This month marks 20 years since the pens were open and wolves were running free in Yellowstone.

To commemorate this historic event, the National Wolfwatcher Coalition is offering this shirt, designed especially for us. 

The shirt is available in short, long sleeve, hoodies and youth sizes.

The National Wolfwatcher Coalition has no membership dues and we do not send out mailers asking for money.  We exist because of the hundreds of hours donated by our volunteers, through your generous donations and through the sale of merchandise.


YOU NEED TO HURRY, THESE SHIRTS WILL ONLY BE AVAILABLE THROUGH APRIL 2, 2015
 

     501(c)(3) nonprofit, all volunteer organization  

     

  

  

Our mission:  

We 'educate, advocate, and participate' for the long term recovery and preservation of wolves based on the best available science and the principles of democracy.  We:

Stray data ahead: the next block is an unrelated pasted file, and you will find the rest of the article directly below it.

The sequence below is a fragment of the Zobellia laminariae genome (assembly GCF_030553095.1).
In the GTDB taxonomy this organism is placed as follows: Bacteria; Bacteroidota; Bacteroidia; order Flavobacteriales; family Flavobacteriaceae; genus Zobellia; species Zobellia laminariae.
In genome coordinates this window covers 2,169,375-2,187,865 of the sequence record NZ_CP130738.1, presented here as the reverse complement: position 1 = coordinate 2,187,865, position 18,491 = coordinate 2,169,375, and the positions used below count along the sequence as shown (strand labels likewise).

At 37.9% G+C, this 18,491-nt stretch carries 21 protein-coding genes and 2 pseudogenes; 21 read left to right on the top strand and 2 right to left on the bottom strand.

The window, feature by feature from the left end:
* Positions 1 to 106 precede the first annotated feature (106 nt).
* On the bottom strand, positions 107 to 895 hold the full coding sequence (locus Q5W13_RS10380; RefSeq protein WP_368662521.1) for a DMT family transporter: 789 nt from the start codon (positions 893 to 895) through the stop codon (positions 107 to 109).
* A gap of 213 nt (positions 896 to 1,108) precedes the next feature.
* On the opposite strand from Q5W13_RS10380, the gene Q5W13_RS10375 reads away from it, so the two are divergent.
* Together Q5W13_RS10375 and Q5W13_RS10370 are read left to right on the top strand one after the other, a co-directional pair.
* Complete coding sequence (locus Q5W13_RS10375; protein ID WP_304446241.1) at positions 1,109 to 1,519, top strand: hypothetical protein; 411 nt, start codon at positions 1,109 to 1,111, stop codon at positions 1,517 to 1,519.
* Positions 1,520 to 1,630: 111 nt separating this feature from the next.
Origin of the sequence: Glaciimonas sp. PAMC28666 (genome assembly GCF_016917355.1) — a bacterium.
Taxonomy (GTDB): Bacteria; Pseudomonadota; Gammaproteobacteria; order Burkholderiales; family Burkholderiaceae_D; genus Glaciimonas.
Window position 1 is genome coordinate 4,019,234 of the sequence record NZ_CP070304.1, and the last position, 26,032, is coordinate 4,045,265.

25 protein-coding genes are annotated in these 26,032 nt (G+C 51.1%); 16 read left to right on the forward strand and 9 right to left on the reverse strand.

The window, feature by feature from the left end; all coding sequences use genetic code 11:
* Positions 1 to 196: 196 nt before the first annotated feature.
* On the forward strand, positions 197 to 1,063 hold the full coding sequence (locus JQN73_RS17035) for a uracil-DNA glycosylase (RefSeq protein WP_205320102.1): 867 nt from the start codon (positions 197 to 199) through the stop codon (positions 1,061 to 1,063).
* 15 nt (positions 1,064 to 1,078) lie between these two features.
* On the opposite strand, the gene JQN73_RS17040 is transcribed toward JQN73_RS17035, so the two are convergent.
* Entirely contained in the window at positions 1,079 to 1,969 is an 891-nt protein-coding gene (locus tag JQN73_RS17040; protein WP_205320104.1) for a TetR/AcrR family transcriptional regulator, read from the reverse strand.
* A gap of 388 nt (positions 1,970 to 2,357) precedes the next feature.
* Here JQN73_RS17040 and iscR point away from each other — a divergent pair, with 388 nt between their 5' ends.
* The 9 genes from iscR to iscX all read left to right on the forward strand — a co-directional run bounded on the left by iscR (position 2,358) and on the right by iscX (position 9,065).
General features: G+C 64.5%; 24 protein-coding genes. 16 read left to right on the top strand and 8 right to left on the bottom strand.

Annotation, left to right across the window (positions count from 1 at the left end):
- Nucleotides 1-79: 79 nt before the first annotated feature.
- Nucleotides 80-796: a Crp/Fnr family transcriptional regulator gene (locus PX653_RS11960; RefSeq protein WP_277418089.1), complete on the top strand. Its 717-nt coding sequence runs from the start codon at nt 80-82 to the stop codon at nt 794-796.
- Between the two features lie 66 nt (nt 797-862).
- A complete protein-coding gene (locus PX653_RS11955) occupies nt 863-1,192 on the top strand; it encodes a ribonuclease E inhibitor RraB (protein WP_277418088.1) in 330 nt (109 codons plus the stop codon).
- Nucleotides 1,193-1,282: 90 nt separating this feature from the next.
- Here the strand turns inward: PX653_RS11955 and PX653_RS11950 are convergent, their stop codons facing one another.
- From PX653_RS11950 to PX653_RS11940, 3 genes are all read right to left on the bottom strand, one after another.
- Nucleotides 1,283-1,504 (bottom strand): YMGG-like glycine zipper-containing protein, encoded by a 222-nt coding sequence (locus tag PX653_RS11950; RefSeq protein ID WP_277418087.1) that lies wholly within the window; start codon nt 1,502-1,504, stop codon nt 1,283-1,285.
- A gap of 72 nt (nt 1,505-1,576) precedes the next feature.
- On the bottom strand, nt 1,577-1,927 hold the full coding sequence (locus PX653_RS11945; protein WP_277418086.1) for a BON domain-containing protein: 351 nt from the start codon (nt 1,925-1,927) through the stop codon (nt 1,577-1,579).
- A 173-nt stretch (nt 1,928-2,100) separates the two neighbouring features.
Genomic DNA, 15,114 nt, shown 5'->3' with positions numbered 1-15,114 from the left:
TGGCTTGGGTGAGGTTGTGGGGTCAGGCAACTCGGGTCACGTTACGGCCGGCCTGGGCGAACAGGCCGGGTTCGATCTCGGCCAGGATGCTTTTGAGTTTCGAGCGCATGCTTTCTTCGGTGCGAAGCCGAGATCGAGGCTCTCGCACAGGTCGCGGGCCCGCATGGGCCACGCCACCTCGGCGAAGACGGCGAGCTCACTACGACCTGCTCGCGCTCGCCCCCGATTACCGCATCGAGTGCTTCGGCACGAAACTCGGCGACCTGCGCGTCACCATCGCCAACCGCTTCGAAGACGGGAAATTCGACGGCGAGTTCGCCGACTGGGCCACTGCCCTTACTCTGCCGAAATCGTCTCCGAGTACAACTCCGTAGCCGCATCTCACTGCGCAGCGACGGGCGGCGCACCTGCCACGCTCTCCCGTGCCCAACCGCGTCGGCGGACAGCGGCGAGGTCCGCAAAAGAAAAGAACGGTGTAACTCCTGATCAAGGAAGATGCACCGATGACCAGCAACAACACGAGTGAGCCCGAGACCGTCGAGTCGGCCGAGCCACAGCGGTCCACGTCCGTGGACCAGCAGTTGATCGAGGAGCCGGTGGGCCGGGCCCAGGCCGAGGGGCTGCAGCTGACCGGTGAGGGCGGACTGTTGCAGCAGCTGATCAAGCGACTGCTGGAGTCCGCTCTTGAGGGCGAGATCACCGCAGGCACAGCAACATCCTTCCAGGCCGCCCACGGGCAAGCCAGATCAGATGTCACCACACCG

1. Educate the public about the important role that wolves play in maintaining healthy ecosystems
  2. Inform the public about challenges to wolf recovery
  3. Support measures that promote peaceful coexistence with wolves on the landscape
  4. Educate the public about the issues in all regions and ways it can effectively participate in the democratic process to promote science-based decision-making about wolves.

All donations, no matter the amount, will be appreciated because they will enable us to: 

  • Provide educational programs, materials and events
  • Participate in conferences, seminars, and consultation with other professionals in the fields of wolf biology, research, conservation, eco-tourism and environmental law.
  • Secure a Wolfwatcher Legal Fund to sustain potential engagement in litigation that challenges local, state and/or federal policies that affect wolf preservation.

To donate online, please click on the Donate button at the top. To donate by check or money order,  please send your donation to our business office at: National Wolfwatcher Coalition, PO Box 161281, Duluth, MN   55816-1281